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Publication numberUS7898185 B2
Publication typeGrant
Application numberUS 12/168,123
Publication dateMar 1, 2011
Filing dateJul 5, 2008
Priority dateJul 5, 2007
Fee statusPaid
Also published asUS20090009096
Publication number12168123, 168123, US 7898185 B2, US 7898185B2, US-B2-7898185, US7898185 B2, US7898185B2
InventorsMohammad M. Mojarradi, Laurence P. Sadwick
Original AssigneeMojarradi Mohammad M, Sadwick Laurence P
Export CitationBiBTeX, EndNote, RefMan
External Links: USPTO, USPTO Assignment, Espacenet
Current controlled driver
US 7898185 B2
Abstract
Various current controlled driver apparatuses are disclosed herein. For example, some embodiments of the present invention provide a current controlled driver including a control circuit having a current input and a driver circuit having a power input. The control circuit has an output that is directly electrically connected to an input of the driver circuit. The control circuit operates between a positive voltage level and a ground potential. The driver circuit is adapted to operate between a higher positive voltage level and a negative voltage level.
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Claims(19)
1. A current controlled driver comprising:
a control circuit having a current input; and
a driver circuit having a power input, wherein the control circuit has an output that is directly electrically connected to an input of the driver circuit, and wherein the control circuit operates between a positive voltage level and a ground potential, and the driver circuit is adapted to operate between a higher positive voltage level and a negative voltage level, the driver circuit comprising a diode bridge having four legs connected at a common cathode node, a common anode node, a first cathode-anode node and a second cathode-anode node.
2. The current controlled driver of claim 1, wherein the control circuit is directly electrically connected to the driver circuit through a diode having an anode connected to an output of the control circuit and a cathode connected to the input of the driver circuit.
3. The current controlled driver of claim 1 comprising a CMOS integrated circuit.
4. The current controlled driver of claim 1, wherein the first cathode-anode node is connected to the ground potential and the second cathode-anode node is connected to a load.
5. The current controlled driver of claim 4, wherein the second cathode-anode node is connected to the load at a first connection on the load, the driver circuit further comprising a transformer having a first connection of a first winding connected to the load at a second connection on the load and having a second connection of the first winding connected to the ground potential, wherein a second winding of the transformer is connected to the power input.
6. The current controlled driver of claim 5, further comprising a capacitor connected between the second connection on the load and the first connection of the first winding on the transformer.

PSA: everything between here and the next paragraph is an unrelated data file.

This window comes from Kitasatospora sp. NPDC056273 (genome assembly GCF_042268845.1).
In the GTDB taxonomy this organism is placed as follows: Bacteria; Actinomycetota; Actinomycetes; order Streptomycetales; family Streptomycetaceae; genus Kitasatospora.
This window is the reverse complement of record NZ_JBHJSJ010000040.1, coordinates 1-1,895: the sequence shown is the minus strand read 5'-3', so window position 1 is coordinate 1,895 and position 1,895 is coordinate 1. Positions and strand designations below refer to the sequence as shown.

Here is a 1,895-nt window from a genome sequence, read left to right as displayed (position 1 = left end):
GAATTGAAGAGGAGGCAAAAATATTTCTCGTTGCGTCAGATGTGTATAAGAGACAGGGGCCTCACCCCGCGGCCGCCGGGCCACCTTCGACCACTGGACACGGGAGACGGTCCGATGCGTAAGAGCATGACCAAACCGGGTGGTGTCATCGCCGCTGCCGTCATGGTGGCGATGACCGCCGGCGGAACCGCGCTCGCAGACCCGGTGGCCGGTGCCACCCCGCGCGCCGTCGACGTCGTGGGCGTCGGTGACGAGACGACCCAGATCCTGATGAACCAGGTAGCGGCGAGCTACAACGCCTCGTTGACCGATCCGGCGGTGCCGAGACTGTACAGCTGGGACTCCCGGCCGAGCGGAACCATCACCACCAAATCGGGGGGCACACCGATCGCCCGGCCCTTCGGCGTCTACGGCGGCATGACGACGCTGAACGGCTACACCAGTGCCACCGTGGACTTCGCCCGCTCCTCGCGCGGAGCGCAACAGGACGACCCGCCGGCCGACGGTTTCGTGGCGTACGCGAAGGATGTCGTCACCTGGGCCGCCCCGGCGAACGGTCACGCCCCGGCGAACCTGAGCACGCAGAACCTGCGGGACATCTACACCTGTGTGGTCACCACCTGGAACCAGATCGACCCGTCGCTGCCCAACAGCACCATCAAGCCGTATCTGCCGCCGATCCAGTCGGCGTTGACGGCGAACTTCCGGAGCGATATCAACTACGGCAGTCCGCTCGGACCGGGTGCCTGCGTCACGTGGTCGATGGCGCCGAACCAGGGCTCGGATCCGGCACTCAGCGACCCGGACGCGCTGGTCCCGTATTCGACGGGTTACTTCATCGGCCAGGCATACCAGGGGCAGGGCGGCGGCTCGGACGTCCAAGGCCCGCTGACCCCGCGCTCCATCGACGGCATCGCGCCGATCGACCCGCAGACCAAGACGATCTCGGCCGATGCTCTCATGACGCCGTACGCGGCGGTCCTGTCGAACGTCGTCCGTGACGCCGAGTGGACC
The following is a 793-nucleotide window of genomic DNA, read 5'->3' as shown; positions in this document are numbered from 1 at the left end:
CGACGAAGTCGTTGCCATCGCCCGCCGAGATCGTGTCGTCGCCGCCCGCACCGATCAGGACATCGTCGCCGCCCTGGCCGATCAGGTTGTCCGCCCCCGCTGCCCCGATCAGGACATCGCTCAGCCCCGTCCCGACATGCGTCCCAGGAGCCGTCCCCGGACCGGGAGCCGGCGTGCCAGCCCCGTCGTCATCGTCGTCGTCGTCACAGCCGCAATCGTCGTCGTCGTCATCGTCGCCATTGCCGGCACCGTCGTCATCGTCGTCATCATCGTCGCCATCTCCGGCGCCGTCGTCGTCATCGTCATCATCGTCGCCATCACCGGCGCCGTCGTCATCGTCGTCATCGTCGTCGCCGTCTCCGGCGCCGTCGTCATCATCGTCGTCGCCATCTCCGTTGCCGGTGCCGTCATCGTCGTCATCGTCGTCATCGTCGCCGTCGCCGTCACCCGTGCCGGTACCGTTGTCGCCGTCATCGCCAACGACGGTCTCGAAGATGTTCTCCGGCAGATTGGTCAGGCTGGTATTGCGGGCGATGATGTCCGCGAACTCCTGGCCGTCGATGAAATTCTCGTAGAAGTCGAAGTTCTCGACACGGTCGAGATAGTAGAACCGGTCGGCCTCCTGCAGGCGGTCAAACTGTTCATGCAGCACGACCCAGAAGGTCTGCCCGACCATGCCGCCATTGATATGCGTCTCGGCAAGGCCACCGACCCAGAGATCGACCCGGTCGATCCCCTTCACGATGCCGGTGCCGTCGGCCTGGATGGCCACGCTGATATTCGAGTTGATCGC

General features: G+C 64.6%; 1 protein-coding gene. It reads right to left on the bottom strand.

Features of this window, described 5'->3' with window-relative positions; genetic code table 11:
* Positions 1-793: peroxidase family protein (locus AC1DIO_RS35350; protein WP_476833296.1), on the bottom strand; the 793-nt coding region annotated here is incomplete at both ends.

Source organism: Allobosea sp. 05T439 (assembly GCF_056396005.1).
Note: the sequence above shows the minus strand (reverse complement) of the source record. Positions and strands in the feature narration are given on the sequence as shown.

7. The current controlled driver of claim 1, the driver circuit further comprising a current mirror connected between the common cathode node and the common anode node of the diode bridge, the current mirror having an input connected to the input of the driver circuit.
8. The current controlled driver of claim 7, the driver circuit further comprising a stacked transistor connected in series with a slave transistor of the current mirror in the driver circuit.
9. The current controlled driver of claim 8, wherein the stacked transistor of the driver circuit is biased by a resistor connected between a gate and a drain of the stacked transistor and a Zener diode having a cathode connected to the gate of the stacked transistor and an anode connected to the common anode node of the diode bridge.
10. The current controlled driver of claim 7, the current mirror comprising a current sinking mirror.
11. The current controlled driver of claim 1, the current input being connected to a current D/A converter.
12. A current controlled driver comprising:
a control circuit having a current input; and
a driver circuit having a power input, wherein the control circuit has an output that is directly electrically connected to an input of the driver circuit, and wherein the control circuit operates between a positive voltage level and a ground potential, and the driver circuit is adapted to operate between a higher positive voltage level and a negative voltage level, the control circuit comprising a current minor connected to the current input.
13. The current controlled driver of claim 12, the current mirror comprising a current sinking mirror.
14. The current controlled driver of claim 12, the control circuit comprising a second current minor connected to the current minor.
15. The current controlled driver of claim 14, the second current minor comprising a current sourcing mirror.
16. The current controlled driver of claim 15, wherein the second current minor is connected to a voltage supply at a first end and to the output of the control circuit at a second end through at least one stacked transistor.
17. The current controlled driver of claim 16, the at least one stacked transistor being biased by a Zener diode having a cathode connected to the voltage supply and an anode connected to a gate of a first transistor in the at least one stacked transistor, and by a resistor connected at a first end to the gate of the first transistor in the at least one stacked transistor and at a second end to the ground potential.